"I would feel better," O'Connor says, "if they were not allowed in the passenger compartment at all. They should be stowed. The potential for them to be turned on accidentally is high. I have no doubt that PEDs have the potential to affect avionics." O'Connor's opinion counts. He is a member of Special Committee 177 (SC-177) of RTCA Inc., a non-profit organisation that has been charged with investigating the effect of PEDs on avionics systems, and he chaired that body's Test Procedure Subcommittee.

Interference under scrutiny

RTCA, formerly called the Radio Technical Commission for Aeronautics, recommends standards and offers guidance to the aviation industry. Currently, most airlines in the United States and elsewhere voluntarily follow an RTCA recommendation issued on Sept. 16, 1988, that prohibits the use of PEDs during takeoff and landing. That recommendation was issued mostly to lessen any possibility of interference with aircraft avionics, but also to reduce the chance of passengers being injured by PEDs that might bounce around on a flight and to prevent passengers from being distracted from safety announcements.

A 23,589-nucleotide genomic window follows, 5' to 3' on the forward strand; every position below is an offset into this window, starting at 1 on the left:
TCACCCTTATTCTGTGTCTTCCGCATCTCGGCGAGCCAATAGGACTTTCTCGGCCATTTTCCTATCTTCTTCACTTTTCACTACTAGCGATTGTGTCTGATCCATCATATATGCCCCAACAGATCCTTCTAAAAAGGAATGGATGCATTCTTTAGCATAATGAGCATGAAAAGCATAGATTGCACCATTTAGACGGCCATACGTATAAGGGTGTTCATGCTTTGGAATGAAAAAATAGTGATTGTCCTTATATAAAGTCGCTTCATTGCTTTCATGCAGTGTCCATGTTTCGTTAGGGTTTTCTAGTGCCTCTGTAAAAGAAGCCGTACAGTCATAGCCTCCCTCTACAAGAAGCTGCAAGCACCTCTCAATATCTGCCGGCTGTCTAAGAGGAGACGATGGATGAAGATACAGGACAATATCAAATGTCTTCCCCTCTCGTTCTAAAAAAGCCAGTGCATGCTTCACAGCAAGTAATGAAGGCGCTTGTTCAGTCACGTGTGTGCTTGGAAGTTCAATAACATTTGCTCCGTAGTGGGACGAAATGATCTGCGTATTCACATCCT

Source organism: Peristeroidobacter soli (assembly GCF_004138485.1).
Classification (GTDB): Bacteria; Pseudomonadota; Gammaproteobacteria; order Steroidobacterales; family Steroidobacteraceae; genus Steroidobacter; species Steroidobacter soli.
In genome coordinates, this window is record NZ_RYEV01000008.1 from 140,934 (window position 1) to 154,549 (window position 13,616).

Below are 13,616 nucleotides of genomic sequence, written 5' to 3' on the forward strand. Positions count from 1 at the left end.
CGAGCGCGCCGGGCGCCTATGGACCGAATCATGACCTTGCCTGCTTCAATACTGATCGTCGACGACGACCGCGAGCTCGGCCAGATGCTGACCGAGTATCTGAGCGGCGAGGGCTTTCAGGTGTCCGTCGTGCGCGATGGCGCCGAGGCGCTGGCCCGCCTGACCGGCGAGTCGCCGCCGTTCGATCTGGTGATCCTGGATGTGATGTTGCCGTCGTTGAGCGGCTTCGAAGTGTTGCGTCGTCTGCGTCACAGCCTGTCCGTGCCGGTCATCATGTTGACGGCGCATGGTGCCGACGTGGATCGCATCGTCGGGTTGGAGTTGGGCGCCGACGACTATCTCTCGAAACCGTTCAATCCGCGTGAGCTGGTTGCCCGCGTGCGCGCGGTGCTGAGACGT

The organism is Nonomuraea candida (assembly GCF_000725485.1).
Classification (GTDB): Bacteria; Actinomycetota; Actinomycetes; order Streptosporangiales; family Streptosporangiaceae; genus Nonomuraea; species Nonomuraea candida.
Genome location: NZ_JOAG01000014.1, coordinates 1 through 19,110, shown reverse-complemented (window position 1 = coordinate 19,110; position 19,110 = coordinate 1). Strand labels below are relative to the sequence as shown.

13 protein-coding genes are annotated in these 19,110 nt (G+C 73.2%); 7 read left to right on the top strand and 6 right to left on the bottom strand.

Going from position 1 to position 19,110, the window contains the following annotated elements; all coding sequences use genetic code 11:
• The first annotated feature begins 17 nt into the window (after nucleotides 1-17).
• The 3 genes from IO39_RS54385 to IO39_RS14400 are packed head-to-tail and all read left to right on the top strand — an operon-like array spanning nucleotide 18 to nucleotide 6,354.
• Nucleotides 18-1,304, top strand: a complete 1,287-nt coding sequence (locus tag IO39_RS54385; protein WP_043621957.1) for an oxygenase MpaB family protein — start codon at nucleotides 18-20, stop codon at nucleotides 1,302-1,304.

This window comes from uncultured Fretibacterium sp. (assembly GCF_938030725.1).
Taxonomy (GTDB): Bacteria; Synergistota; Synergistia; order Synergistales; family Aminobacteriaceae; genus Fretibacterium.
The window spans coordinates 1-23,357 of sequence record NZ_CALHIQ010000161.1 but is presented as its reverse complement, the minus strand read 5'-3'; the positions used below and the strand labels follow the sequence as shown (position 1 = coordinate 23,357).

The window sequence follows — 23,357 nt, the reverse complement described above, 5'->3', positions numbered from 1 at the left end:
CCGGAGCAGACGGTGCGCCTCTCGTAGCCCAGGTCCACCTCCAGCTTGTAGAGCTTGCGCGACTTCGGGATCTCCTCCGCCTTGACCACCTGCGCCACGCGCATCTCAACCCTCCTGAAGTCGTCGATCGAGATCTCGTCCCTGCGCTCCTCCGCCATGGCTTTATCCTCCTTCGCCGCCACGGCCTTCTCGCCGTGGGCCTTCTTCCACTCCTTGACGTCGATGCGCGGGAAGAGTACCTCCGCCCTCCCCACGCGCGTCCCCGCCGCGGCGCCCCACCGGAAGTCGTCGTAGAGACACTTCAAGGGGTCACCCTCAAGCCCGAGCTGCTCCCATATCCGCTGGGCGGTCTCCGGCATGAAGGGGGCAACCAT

A new study that RTCA has been working on marks the organisation's third visit to the issue of interference from portable electronics. (The first time was in the 1960s.) In a draft report now wending its way through a lengthy approval process, SC-177 has made recommendations concerning the use of PEDs. Spectrum obtained a copy of this draft, which is being circulated to members of the aviation industry.

Until recently, evidence of the danger of PEDs has been almost exclusively anecdotal. But, says O'Connor, the RTCA committee has now developed a reporting system. Feedback has been gathered from pilots who were given forms that they could use to report directly to SC-177 incidents of suspected interference.

The committee asked flight crews to verify the cause-and-effect relationship between a PED and the apparent interference if they could do so without compromising safety. This they did by watching the affected instruments while the device was turned on and off and then repeating the experiment later, either by moving the device to another location in the aircraft's cabin or by operating it in another mode.